Building dams and floodgates to protect communities from the ravages of nature are among the most vital functions of civil engineering. Today, thanks to stainless steel, these structures can be made more resilient than ever.
What if we could safely control the water flow?
Rami MarjamäkiIn the age-old struggle of man versus nature, flood prevention has always been a key battleground, one where proper planning and clever engineering have often been the deciding factor. Dams, floodgates, sea walls and reservoirs, even those built primarily to feed hydroelectric plants or municipal water systems, serve as main lines of defense against flooding.
As such, they're designed to remain intact and functional for long stretches of time despite the most brutal punishment from storms, earthquakes and, in some cases, years of exposure to salt water. What if a simple change in construction materials could make these structures stronger, extend their lifetimes by decades and lower maintenance costs at the same time?
Water control structures are built using a variety of materials though their most critical elements – those consisting of moving parts or subject to high wear and tear – have traditionally been made of wood or painted carbon steel.
Components constructed using these materials, as well as concrete reinforced with carbon steel rebar, are subject to rot and rust, shortening their lifespans and necessitating frequent maintenance. For that reason, engineers in recent years have begun to turn to stronger, corrosion resistant austenitic stainless steel as a replacement material for these components.
Now, however, many are realizing that Forta duplex stainless steel, which has twice the strength as austenitic at the same weight, presents an even better prospect. Using stainless steel instead of carbon steel as reinforcement bar guarantees concrete structures a longer life.
Stronger, lighter, tougher
Flowing through the heart of Tampere, Finland, the Tammerkoski rapids is both an important local resource, supplying four hydroelectric plants, and a valued part of the city’s industrial heritage. When time came in the early 2000s to replace the waterway’s hundred years old wooden floodgate system, Pontek Oy, the company tasked with the structural engineering of the rebuild, at first planned to make the new gates from carbon steel. Hearing about the potential of duplex stainless, however, convinced the company to reconsider.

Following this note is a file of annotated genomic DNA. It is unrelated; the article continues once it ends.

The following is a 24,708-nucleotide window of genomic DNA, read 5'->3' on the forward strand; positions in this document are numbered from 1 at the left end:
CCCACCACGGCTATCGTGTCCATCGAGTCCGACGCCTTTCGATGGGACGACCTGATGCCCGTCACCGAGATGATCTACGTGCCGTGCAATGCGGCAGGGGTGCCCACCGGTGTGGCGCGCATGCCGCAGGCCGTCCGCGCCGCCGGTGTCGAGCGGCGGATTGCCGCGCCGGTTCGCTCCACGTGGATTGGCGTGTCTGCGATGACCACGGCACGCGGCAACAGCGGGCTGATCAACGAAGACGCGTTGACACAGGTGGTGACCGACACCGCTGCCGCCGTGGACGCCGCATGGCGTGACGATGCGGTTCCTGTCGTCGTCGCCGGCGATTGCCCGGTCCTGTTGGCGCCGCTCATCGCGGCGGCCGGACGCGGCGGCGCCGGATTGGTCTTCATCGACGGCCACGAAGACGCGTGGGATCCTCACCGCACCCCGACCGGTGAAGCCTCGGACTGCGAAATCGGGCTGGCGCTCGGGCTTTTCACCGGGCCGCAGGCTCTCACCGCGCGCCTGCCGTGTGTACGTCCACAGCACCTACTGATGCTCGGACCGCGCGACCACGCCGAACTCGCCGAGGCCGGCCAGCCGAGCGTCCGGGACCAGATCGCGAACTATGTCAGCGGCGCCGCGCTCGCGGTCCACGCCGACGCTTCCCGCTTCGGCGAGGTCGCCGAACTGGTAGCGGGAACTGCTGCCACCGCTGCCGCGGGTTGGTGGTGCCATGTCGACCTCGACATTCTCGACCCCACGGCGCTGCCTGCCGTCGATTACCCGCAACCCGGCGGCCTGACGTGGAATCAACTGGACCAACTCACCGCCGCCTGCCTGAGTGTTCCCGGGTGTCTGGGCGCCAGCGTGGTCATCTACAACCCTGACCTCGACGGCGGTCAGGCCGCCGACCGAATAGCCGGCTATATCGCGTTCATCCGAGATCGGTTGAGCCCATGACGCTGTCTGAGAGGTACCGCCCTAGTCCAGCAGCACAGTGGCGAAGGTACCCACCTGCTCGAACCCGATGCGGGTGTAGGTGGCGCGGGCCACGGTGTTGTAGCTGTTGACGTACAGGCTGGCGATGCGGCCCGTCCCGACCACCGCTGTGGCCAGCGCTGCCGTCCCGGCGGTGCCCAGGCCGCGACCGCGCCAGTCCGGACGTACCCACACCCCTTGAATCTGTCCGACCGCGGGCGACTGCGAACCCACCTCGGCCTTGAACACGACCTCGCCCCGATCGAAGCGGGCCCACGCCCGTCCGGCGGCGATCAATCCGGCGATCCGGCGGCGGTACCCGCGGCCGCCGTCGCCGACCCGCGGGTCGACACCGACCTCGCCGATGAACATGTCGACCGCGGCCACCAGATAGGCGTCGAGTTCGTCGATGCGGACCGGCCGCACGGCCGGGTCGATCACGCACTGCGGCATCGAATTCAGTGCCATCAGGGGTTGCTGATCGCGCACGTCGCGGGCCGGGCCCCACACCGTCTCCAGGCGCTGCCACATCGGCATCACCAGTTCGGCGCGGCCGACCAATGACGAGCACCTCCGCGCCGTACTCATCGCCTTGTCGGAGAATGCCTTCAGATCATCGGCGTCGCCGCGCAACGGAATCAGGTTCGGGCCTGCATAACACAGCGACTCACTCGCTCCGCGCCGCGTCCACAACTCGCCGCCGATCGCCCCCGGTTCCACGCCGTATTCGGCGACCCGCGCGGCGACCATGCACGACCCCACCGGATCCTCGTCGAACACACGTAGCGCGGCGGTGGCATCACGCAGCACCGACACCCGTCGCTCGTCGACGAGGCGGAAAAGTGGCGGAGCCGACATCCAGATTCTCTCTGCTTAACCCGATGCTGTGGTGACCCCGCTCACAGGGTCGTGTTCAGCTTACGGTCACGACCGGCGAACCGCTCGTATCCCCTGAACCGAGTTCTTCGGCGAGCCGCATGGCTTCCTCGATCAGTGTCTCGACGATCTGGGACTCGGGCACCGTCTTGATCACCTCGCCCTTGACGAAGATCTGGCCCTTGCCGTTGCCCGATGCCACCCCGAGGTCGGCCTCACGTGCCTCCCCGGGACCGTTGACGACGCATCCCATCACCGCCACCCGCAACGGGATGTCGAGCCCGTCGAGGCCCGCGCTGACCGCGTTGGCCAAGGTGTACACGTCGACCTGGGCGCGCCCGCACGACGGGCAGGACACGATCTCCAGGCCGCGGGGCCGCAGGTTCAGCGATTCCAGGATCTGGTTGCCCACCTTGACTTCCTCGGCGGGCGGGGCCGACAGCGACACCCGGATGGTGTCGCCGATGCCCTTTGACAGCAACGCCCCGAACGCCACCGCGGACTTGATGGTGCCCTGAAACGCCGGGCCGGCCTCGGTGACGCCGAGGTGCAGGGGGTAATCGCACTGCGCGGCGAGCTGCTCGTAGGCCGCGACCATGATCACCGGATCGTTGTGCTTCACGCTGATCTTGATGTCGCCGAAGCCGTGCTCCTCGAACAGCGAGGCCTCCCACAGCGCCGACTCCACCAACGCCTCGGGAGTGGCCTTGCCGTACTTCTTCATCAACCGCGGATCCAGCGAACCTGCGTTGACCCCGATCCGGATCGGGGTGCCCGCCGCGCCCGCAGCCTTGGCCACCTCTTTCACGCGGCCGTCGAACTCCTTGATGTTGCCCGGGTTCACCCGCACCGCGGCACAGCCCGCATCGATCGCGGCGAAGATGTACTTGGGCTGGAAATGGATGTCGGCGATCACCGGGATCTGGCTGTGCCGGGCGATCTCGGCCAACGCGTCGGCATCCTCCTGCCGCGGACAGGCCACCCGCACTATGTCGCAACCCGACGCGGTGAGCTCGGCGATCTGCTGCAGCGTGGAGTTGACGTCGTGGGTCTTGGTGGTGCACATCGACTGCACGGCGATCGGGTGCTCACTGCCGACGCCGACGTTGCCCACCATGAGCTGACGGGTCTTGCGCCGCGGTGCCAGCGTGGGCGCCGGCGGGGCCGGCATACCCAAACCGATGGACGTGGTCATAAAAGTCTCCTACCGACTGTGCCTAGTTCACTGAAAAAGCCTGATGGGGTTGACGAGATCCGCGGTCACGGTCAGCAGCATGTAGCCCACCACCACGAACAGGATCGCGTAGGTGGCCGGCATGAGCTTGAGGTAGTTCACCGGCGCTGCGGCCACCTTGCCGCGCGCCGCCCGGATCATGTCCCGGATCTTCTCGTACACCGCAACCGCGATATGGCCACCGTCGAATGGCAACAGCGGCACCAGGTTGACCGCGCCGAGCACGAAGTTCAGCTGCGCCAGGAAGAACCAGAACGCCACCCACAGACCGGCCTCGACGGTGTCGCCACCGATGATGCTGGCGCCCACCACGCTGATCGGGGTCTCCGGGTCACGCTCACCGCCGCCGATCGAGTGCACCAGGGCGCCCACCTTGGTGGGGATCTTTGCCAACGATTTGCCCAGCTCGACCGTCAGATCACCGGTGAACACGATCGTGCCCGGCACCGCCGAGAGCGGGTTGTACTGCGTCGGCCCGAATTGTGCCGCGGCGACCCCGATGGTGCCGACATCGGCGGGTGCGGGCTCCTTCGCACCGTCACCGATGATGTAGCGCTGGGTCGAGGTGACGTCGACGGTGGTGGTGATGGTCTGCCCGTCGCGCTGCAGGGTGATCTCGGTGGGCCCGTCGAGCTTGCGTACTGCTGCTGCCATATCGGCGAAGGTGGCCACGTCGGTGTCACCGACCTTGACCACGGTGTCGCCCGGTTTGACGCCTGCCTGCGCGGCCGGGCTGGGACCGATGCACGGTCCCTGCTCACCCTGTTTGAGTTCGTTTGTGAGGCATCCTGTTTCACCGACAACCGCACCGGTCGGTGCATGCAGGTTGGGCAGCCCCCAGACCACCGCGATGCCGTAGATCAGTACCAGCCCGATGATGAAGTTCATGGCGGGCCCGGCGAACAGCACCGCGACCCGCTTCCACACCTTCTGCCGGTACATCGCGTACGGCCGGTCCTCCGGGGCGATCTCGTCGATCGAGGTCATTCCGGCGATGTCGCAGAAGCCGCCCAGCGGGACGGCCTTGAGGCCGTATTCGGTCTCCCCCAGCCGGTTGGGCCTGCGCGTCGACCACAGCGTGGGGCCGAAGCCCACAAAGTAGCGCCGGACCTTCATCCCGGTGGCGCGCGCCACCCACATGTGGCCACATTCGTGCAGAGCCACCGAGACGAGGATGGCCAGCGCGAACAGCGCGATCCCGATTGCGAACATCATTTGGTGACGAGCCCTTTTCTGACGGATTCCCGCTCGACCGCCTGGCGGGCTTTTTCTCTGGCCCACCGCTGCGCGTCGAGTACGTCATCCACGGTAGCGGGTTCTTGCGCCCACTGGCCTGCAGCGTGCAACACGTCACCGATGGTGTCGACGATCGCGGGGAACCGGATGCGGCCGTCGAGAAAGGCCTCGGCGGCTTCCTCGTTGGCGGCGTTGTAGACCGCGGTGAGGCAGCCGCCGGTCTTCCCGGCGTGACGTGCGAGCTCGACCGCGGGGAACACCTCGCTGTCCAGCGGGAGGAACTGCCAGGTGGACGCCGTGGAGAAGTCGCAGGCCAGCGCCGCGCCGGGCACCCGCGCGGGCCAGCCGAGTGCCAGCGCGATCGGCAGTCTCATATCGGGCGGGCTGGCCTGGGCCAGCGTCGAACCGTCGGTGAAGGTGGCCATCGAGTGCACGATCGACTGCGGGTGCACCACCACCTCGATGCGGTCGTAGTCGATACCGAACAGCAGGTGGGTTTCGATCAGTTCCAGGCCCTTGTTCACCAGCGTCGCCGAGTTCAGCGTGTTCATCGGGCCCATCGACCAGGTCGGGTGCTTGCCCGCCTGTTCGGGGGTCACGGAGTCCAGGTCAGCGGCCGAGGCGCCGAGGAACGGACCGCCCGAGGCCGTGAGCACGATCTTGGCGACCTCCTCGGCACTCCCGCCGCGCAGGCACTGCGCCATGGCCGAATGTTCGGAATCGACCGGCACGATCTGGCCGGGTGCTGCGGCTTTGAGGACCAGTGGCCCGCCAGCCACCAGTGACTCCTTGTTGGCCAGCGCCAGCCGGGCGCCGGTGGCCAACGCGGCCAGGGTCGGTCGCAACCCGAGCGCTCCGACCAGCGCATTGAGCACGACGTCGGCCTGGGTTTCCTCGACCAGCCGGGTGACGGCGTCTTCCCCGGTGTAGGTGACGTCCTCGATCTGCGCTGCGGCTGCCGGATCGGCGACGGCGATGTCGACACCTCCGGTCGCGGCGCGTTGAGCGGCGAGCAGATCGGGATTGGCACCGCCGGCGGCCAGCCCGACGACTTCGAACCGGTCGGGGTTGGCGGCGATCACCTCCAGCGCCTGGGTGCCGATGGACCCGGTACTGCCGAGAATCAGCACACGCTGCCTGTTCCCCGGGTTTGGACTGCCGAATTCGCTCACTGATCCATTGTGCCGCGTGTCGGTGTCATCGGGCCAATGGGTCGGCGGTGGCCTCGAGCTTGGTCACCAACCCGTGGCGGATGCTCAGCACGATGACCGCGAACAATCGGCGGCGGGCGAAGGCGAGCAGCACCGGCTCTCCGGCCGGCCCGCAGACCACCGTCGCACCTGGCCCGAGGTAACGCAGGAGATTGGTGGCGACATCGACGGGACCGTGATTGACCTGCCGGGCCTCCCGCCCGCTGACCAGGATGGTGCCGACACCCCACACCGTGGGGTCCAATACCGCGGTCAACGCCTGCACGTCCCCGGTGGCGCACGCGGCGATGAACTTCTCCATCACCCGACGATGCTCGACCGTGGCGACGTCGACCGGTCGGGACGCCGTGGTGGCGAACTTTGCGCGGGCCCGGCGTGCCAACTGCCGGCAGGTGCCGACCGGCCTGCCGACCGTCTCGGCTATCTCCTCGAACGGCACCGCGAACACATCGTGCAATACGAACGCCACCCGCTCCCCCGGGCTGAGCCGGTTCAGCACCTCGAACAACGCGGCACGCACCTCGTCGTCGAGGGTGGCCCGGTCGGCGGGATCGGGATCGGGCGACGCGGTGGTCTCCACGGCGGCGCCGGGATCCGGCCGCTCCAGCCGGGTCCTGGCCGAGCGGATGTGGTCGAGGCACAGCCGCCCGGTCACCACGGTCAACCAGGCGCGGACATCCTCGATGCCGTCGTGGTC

In the end, Pontek settled on using Outokumpu’s Forta LDX 2101 duplex stainless steel in the main structural parts of the gates, completing the project in 2012. The lighter weight of the gates, a result of the increased strength, is already resulting in substantial cost savings as far less electrical power is required to move them.
The high surface hardness of Forta LDX 2101 also protects the gates against wear caused by ice and floating debris. In terms of longevity, what happens to the material on a micro scale is also significant. Stainless steel, when scratched, naturally develops a protective coating through a process called passivation. The result is that parts made from duplex stainless – if facilities operators so choose – never have to be coated or painted, which has benefits both to lifecycle costs and to the environment.
Lifespans measured in centuries
Finnish engineers aren’t the only ones waking up to the advantages of duplex stainless. The same Outokumpu Forta LDX 2101 was used successfully in the Little Para Dam, a flood spillway attached to the Little Para Reservoir in South Australia. That spillway system was designed to last 100 years.
A similar Outokumpu duplex grade, Forta LDX 2404, went into new waterway sluice gates installed in Gothenburg, Sweden in 2013. Their design life is 120 years, though the gates could theoretically last for centuries if their rubber seals are maintained. Holding back the flood waters is a long-term task, one made all the more urgent by increasing urbanization and the prospects of climate change. In this battle of man versus nature ...and versus time, stainless is our companion.
Are you working on renewing floodgates or dams? – Contact Outokumpu to discuss your project